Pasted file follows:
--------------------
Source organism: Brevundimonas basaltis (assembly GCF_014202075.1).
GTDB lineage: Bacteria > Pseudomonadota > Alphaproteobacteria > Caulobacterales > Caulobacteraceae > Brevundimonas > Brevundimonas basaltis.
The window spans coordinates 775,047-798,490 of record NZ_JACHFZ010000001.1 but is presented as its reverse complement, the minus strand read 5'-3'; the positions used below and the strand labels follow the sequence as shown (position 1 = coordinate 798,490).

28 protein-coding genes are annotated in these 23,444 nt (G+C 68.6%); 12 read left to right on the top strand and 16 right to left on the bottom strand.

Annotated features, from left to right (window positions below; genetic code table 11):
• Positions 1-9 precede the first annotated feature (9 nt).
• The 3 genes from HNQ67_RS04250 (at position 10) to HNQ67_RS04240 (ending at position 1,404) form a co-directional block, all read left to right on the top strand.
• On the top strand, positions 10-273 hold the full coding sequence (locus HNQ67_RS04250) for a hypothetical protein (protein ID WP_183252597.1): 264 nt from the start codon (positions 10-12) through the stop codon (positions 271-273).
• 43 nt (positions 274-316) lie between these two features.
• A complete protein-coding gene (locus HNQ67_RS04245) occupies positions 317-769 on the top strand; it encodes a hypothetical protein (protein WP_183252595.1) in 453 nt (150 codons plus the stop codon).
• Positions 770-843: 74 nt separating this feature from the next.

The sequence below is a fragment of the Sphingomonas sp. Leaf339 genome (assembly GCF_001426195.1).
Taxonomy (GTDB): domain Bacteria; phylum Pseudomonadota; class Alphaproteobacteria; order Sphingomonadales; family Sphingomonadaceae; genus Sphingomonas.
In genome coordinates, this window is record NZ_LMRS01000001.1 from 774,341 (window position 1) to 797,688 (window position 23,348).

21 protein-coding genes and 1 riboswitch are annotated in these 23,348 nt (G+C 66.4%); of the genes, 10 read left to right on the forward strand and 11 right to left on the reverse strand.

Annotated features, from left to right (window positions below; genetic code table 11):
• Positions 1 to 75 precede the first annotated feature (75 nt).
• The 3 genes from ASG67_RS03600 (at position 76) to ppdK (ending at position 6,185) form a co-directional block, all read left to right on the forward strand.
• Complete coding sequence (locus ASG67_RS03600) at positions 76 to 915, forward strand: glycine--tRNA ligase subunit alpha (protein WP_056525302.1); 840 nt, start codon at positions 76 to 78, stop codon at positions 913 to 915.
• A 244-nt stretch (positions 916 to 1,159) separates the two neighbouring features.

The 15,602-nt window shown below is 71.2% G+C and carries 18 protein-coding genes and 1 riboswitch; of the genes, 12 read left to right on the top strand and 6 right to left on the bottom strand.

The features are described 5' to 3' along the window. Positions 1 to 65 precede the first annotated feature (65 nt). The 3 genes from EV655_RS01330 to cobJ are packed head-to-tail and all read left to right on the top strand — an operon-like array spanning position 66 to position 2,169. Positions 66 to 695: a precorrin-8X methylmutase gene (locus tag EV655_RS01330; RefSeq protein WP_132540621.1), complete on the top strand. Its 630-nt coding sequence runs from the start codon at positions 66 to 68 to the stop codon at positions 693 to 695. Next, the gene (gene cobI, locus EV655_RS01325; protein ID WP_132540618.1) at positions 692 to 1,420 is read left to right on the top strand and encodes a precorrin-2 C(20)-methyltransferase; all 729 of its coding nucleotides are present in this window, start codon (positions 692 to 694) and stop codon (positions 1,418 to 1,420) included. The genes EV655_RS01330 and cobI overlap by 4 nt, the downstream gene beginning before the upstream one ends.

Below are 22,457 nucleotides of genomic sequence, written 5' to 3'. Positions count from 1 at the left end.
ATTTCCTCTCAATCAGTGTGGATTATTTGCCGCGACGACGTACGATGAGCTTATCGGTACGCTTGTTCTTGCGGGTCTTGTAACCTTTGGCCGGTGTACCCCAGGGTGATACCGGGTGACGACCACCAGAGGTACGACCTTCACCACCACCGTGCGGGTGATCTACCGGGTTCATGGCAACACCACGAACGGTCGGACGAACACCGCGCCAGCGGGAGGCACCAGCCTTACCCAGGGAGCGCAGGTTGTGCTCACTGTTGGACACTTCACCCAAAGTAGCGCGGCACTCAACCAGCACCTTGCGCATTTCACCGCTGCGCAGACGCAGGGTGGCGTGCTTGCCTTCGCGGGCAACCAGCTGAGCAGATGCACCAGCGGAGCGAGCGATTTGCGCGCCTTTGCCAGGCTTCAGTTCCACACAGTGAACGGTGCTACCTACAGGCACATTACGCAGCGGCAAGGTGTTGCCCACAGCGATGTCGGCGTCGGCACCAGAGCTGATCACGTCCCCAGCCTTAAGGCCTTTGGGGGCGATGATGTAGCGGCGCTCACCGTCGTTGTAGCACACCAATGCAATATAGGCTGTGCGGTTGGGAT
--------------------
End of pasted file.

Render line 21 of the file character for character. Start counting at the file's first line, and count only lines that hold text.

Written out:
The 15,602-nt window shown below is 71.2% G+C and carries 18 protein-coding genes and 1 riboswitch; of the genes, 12 read left to right on the top strand and 6 right to left on the bottom strand.